• Sical to convert iron ore port terminals for other cargoes
    Coffee baron V G Siddhartha-backed logistics provider Sical said that the ban on the export of iron ore has impacted its iron ore terminal at Ennore. The terminal, though was complete in all respects, however could not commence its commercial operations. The company invested around Rs 540 crore on this project.Addressing the shareholders of the company recent, company's elected Chairman R Ram Mohan said that the iron ore terminal at Ennore is complete in all respects, however it could not commence its commercial operations due to the ban on export of iron ore in the country.He added that the investment of around Rs 540 crore in this subsidiary is yet to yield any financial returns. Apart from this, an amount of Rs 4 crore per month is required to service the principal, interest and other expenses.To make the investment productive, the company has approached the management of Kamarajar Port at Ennore to let the terminal handle coal for TNEB units. "The Port Board has in-principle considered the proposal favourably and the company now awaits final approval from the ministry," said the company's chairman, adding that once the terminal is put to use it would support the company's growth plans.The company is also facing similar issues at the Mangalore Port where it has invested in an iron ore handling facility. To complete the project, the company has approached the port authorities seeking its permission to handle multiple cargoes.Speaking at the Tuticorin Container Terminal, he said, the container terminal at Tuticorin set up in association with PSA, has been improving its performance but has been impacted due to a pending resolution of policy issues relating to the tariff and royalty.On new projects, he said, the company's rail division was planning a railway terminal at Bangalore and Chennai which are in progress and the company is consolidating the land parcel at these locations and obtaining inter-ministerial committee approvals.On the performance, he said 2013-14 was yet another year of consolidation. Consolidated revenues stood at Rs 842 crore, up 10.6 per cent compared to last year when it reported Rs 761 crore revenue.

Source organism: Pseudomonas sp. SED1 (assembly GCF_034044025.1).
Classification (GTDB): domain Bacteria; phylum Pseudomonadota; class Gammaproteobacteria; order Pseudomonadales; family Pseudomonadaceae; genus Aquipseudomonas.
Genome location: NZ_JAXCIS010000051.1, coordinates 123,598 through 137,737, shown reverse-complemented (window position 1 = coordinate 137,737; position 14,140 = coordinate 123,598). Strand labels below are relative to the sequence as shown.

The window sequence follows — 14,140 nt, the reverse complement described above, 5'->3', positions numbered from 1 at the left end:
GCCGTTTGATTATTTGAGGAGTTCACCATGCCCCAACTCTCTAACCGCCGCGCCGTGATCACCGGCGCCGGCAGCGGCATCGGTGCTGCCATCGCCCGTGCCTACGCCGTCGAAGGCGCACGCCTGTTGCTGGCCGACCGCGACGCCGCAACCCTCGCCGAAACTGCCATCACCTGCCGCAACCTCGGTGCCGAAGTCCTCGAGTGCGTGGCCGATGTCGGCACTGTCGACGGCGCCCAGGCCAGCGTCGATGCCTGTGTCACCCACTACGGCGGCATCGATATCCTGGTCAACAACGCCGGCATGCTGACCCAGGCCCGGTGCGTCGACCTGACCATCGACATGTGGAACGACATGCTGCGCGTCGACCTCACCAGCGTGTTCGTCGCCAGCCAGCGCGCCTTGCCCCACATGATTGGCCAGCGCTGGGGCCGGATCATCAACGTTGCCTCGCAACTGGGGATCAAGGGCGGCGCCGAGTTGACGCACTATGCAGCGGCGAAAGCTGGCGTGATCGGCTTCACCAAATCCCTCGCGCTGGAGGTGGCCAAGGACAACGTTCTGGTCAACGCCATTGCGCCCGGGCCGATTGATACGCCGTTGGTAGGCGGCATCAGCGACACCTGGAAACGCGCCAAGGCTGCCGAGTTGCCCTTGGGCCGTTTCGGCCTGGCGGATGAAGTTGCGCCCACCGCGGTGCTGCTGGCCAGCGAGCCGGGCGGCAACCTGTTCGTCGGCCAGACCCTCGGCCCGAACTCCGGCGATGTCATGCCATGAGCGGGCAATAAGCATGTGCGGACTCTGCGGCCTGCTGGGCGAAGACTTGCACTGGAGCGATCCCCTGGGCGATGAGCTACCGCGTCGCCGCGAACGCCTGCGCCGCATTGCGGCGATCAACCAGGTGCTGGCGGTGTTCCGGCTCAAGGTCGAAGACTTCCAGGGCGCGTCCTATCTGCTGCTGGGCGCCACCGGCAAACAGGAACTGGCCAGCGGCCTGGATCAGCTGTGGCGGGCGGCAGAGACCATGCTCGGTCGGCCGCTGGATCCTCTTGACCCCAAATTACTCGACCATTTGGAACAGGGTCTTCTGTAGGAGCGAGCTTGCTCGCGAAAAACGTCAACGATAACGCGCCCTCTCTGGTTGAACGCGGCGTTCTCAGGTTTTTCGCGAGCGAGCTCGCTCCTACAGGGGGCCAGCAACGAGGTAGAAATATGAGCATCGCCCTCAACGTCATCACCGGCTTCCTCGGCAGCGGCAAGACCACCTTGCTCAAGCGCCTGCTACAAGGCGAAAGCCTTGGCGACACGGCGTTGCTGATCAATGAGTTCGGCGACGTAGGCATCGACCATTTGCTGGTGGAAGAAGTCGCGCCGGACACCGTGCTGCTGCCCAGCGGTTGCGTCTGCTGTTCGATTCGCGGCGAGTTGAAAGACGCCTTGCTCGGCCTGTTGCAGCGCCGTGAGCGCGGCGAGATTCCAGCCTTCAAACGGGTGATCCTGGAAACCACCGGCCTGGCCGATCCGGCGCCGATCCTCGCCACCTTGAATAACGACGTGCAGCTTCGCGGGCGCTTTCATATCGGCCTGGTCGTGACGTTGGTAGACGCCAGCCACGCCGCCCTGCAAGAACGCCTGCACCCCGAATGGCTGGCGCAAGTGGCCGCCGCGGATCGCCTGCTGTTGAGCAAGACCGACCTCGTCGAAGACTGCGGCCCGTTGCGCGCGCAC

• Mining lease no hurdle to Posco project
    Gaining mining rights over the prized Khandadhar iron ore deposits is no bottleneck for the 12 million tonne steel project proposed by Posco India with the state government ready to furnish its compliance soon to the Centre.There is no issue with the mining lease and it should not be seen as any hurdle to the Posco project. We had already recommended the Khandadhar mining lease in favour of Posco India. Now, the Centre has asked us to submit two separate proposals, one for the notified area and other for the non-notified area of the lease. We are working on it and will send our compliance soon", said a top state official.In March this year, the state government had recommended grant of PL over 2500 hectare (ha) area in Khandadhar mines in favour of Posco. Of the total area recommended, 650 ha belonged to non-notified areas, or the area which was not recognised by the state government as mineral bearing site.Uncertainty in securing a mining lease and row over land acqusition had pushed the Posco project, the country's biggest FDI, to the brink of delay. The project cost was originally estimated at Rs 52,000 crore in June 2005 when the South Korean steel giant entered into a MoU (memorandum of understanding) with the Odisha government.Notwithstanding the inordinate delay, Posco India today said it had no plans to pull out of the Odisha project unlike its bigger revival ArcelorMittal. In July last year, the world's biggest steel player, ArcelorMittal announced withdrawal from its proposed 12 million tonne steel mill in Odisha, citing resistance to land acqusition, delay in allocation of iron ore mines and law & order issues."We would not quit. No, never. We have been waiting (for the project) for 10 years", said Gee Woong Sung, chairman and managing director (CMD), Posco India after emerging out of a meeting with state chief secretary G C Pati.The Posco India CMD also met Vishal Dev, industries secretary cum CMD of Odisha Industrial Infrastructure Development Corporation (Idco). Dev could not be reached for comments on the matter.

  • 7 companies to lose coal output of 20MTPA in India
    Naveen Jindal-owned Jindal Steel & Power (JSPL), Mr Kumar Mangalam Birla-promoted Hindalco Industries, Manoj Gaur's Jaiprakash Power and Sanjiv Goenka-led CESC are among the seven firms that will lose access to their producing coal blocks after the Supreme Court's landmark judgment on Wednesday to cancel 214 of the 218 coal blocks, terming their allocation 'illegal'.The other companies that will lose their producing coal assets include Monnet Ispat, Prakash Industries and Usha Martin. These seven companies lose a combined coal mining capacity of over 20 million tonnes per annum.